Racing is a significant part of Porsche’s heritage, and gradually adopting electric technology isn’t going to keep the firm away from the track. It announced a joint venture called Cellforce whose task will be to design and manufacture battery cells suitable for high-performance race cars and a handful of high-end, racing-inspired production vehicles.
Powering a race car with batteries is difficult because the technology adds weight and requires more time to charge than it takes to fill up a fuel tank. Porsche is out to solve these issues, and it believes it’s on the brink of a breakthrough. It’s working on battery cells that rely on silicon as the anode material, a solution which should allow its engineers to boost a battery’s power density and in turn decrease its overall size and weight to benefit performance. And, the new chemistry reportedly reduces a battery’s internal resistance, meaning the pack takes less time to charge. It can also withstand higher temperatures than the technology found in electric cars in 2021.
Porsche warned this new battery isn’t the tipping point that will make EVs mainstream. It doesn’t perform well in freezing temperatures, and it’s not designed to withstand years of use and abuse. This is perfectly fine on the track — races are rarely held when it’s 10 degrees below zero, and race car components are replaced on a regular basis in pursuit of reliability. But the technology would be problematic if put in the hands of, say, a police department in Michigan.
Michael Steiner, the head of the German carmaker’s research and development department, also clarified this isn’t an answer to Tesla’s Gigafactories. It’s considerably smaller because it’s primarily a racing-oriented project.
“It will be a small plant compared to all of the Gigafactories. We are looking at around 100 megawatt-hours per year as a production capacity. It could be slightly more, but in terms of cars it should be about 1,000 units a year,” he told Autoblog during a media roundtable. Many will be race cars, but the technology that Cellforce will design and manufacture will also end up in what Steiner described as “high-performance derivatives of existing cars.” It sounds like something along the lines of a 911 GT2 RS with an electric drivetrain instead of a power-dense flat-six engine, though he declined to provide details, partly because production isn’t scheduled to start until 2024 at the earliest.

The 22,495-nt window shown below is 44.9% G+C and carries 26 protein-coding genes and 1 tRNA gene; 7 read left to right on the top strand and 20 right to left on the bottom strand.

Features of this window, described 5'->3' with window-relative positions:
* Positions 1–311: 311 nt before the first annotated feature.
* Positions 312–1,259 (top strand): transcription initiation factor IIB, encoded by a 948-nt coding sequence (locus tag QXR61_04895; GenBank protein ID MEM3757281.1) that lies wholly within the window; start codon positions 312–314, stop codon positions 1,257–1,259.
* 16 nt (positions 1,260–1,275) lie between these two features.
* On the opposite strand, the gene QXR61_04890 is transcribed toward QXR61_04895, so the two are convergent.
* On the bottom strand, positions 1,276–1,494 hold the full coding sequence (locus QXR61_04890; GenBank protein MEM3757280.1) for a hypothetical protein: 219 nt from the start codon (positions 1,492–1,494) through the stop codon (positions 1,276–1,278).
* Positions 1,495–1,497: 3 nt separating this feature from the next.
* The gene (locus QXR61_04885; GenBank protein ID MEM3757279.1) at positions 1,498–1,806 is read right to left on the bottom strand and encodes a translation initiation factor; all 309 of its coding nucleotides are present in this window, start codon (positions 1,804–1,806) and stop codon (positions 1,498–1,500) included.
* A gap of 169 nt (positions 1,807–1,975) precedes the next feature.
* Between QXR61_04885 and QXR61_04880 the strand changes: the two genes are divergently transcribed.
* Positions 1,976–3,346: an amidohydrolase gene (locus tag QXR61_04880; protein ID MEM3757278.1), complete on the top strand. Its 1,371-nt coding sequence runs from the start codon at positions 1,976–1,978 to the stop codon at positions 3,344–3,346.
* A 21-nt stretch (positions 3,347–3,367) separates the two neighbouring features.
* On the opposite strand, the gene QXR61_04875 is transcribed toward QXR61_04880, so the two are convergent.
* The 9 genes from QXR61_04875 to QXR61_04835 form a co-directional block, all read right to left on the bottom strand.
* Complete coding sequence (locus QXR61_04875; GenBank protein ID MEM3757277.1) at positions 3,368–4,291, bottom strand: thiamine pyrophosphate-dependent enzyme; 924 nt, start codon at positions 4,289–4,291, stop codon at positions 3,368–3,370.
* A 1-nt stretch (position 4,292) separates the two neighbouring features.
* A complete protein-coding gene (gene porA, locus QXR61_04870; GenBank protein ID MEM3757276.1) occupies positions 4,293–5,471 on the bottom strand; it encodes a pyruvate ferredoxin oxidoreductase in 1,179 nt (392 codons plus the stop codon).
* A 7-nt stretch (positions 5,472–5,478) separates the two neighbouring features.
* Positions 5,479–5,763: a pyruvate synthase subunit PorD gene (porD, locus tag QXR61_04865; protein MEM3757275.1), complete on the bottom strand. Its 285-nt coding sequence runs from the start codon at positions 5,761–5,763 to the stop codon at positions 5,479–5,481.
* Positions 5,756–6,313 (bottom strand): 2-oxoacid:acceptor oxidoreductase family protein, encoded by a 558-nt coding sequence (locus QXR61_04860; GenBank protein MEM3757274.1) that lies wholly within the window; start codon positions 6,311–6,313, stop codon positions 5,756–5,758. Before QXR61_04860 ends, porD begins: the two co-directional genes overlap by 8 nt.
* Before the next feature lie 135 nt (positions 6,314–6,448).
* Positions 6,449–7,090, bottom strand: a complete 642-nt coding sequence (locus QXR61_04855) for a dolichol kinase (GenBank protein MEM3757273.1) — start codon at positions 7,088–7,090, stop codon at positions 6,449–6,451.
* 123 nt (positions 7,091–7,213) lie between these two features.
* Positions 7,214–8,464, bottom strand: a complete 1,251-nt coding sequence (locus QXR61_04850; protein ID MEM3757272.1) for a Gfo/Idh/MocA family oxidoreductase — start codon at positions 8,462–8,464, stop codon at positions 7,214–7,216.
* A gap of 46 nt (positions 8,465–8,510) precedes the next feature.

Porsche selected Customcells, a German company formed in 2012 to develop cells for lithium-ion battery packs, as its partner in the project. It holds 83.75% of Cellforce, while Customcells owns the remaining 16.25%. Although neither party disclosed the financial terms of the deal, Porsche noted its investment lies in the middle-double-digit-millions range. German’s federal government and the state of Baden-Württemberg contributed a total of 60 million euros (around $71 million) to the project. In exchange, the factory will be located somewhere in southern Germany.
Steiner explained Cellforce is still at the embryonic stage. “We have started with research and pre-development to build up knowledge about cell chemistry,” he noted. Racing is very clearly the project’s main focus, but Porsche is cautiously open to the idea of scaling up the project during the 2020s if everything goes according to plan.
“If this works, and if we see potential to come down with costs, there might be a chance for higher volume. But, this is not the task I gave to the team that has to start this new facility. They have a clear task: high-performance cells,” he stressed. He added other brands in the Volkswagen Group will be able to use the cells if executives scale up.
Whether they will is up in the air. Transferring technology between the street and the track is often difficult.
“High performance and low costs do not go together very well in my experience,” Steiner concluded.